Unicameral Bone Cyst Clinical Presentation

Updated: Jun 04, 2019
  • Author: Charles T Mehlman, DO, MPH; Chief Editor: Harris Gellman, MD  more...
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Presentation

History and Physical Examination

Most patients with a unicameral bone cyst (UBC) present to the orthopedic surgeon after sustaining a pathologic fracture. Such fractures most commonly involve either the proximal humerus or the proximal femur. The events leading up to the fracture may range from fairly trivial (eg, throwing a ball) to more substantial (eg, a hard fall while playing soccer). As with all patients who have sustained a fracture, a careful physical examination of the patient should include efforts to exclude the possibility of an open fracture and a neurocirculatory insult.

In other instances, patients may present to emergency department physicians, their primary care physicians, or orthopedic surgeons for other reasons, and radiographs obtained in the workup of other complaints may identify asymptomatic UBCs. Such incidental diagnosis of "a bone tumor" may be quite disconcerting to the child's parents and family. Random bone tumor discussions with such a child's family are contraindicated. Medical personnel who eagerly deliver well-intentioned but inaccurate discussions of bone tumors often needlessly terrify families.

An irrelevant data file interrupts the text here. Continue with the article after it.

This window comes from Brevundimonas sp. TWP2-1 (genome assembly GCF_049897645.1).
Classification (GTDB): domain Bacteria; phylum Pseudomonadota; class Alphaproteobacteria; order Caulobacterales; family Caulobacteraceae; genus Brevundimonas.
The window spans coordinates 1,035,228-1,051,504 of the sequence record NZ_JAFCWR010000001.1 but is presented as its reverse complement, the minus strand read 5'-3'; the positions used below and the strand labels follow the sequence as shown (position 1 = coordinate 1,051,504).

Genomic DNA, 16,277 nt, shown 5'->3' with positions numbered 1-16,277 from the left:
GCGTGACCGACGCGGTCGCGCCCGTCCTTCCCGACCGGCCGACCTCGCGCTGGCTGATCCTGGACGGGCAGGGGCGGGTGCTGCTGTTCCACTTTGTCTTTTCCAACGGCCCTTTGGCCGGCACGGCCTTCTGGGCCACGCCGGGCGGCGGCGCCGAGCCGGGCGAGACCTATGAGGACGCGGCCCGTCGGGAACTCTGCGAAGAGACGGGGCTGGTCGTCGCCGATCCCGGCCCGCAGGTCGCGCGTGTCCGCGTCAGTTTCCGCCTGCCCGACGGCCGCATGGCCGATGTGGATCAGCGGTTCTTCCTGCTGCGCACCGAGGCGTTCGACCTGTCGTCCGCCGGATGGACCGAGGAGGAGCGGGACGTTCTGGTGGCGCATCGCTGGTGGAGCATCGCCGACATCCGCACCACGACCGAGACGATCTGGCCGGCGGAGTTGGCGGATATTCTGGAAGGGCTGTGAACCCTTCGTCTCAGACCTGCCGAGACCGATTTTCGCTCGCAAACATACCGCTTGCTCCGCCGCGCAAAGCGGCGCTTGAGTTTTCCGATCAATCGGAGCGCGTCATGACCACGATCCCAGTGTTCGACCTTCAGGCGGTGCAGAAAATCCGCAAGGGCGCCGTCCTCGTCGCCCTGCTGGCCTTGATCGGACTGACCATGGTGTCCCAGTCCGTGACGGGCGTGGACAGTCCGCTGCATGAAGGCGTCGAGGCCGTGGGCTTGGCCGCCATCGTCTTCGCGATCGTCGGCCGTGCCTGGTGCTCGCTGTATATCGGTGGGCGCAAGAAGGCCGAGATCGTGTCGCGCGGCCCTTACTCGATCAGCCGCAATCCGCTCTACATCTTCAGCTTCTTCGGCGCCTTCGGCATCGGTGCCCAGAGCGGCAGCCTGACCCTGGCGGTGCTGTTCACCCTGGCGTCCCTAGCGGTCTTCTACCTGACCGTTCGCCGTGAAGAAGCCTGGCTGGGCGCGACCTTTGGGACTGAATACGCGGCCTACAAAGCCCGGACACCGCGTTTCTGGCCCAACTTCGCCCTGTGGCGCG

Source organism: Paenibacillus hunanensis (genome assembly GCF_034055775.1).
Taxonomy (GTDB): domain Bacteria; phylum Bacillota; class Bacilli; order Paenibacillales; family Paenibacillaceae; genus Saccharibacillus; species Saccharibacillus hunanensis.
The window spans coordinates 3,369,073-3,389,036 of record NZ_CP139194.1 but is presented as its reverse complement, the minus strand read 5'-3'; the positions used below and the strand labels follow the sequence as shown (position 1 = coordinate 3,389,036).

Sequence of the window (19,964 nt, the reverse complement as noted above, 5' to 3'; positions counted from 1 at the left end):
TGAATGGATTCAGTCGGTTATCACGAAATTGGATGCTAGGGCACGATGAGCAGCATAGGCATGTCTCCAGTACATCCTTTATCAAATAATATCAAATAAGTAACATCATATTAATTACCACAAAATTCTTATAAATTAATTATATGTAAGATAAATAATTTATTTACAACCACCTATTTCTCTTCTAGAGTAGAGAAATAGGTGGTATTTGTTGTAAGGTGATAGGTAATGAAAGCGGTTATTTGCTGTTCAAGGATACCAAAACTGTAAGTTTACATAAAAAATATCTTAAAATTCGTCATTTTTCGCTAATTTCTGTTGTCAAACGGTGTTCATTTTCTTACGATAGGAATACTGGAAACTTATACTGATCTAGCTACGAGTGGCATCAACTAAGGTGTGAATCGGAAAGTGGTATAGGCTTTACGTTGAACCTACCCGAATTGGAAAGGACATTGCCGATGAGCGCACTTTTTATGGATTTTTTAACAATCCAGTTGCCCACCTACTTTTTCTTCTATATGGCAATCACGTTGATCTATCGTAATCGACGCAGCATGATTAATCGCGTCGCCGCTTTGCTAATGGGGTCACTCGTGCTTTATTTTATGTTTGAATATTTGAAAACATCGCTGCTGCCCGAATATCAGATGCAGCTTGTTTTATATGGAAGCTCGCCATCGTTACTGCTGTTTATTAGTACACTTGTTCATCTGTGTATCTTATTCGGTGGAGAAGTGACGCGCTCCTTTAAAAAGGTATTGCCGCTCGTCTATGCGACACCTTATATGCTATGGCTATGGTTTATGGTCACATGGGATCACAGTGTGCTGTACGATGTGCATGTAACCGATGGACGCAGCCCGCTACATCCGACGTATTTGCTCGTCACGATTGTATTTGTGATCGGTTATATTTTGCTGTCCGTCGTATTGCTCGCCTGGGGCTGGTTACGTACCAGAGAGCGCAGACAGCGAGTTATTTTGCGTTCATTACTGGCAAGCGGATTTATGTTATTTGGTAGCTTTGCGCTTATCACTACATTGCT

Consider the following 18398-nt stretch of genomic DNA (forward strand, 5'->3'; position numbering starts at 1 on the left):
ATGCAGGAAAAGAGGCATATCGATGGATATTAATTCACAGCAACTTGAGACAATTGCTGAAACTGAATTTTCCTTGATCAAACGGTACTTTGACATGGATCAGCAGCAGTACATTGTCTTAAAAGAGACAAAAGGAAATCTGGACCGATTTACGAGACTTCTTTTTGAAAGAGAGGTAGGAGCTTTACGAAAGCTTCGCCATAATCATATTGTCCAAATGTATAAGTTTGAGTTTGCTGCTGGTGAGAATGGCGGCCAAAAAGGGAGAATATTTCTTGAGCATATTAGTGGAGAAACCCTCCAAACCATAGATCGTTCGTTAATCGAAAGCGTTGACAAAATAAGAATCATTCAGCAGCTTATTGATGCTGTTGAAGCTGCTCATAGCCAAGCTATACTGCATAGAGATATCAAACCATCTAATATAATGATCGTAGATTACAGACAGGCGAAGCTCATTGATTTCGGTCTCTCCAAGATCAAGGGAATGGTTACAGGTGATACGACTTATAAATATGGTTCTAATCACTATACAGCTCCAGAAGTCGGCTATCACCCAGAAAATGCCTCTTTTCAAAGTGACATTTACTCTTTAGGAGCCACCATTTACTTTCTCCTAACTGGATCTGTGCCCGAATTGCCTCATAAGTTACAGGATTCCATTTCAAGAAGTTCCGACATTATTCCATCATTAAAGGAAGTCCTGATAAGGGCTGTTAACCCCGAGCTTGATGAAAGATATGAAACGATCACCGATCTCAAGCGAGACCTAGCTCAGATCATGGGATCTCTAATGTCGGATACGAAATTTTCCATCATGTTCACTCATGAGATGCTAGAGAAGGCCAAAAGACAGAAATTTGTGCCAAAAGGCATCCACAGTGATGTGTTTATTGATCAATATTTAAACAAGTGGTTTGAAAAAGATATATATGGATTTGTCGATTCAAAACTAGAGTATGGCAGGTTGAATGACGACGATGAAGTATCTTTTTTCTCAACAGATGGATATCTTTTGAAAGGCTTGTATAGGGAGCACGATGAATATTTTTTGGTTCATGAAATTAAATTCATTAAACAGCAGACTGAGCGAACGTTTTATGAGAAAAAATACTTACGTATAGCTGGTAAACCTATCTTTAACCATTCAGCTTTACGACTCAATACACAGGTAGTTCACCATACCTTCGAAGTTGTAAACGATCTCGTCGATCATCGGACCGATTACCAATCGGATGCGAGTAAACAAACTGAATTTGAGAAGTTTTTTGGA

In either scenario, a review of the patient's past history, as well as their family's past history relative to fractures, rheumatologic conditions, bone tumors, endocrine disease, and cancer, is appropriate. Physical examination of the patient should also include a screening examination of the axial skeleton and the uninvolved extremities. Any other identified abnormalities may require further plain radiographs. [44]  Palpation of major lymph node areas (eg, the axillary and inguinal fields) is also appropriate; infection and malignancy are part of the differential diagnosis.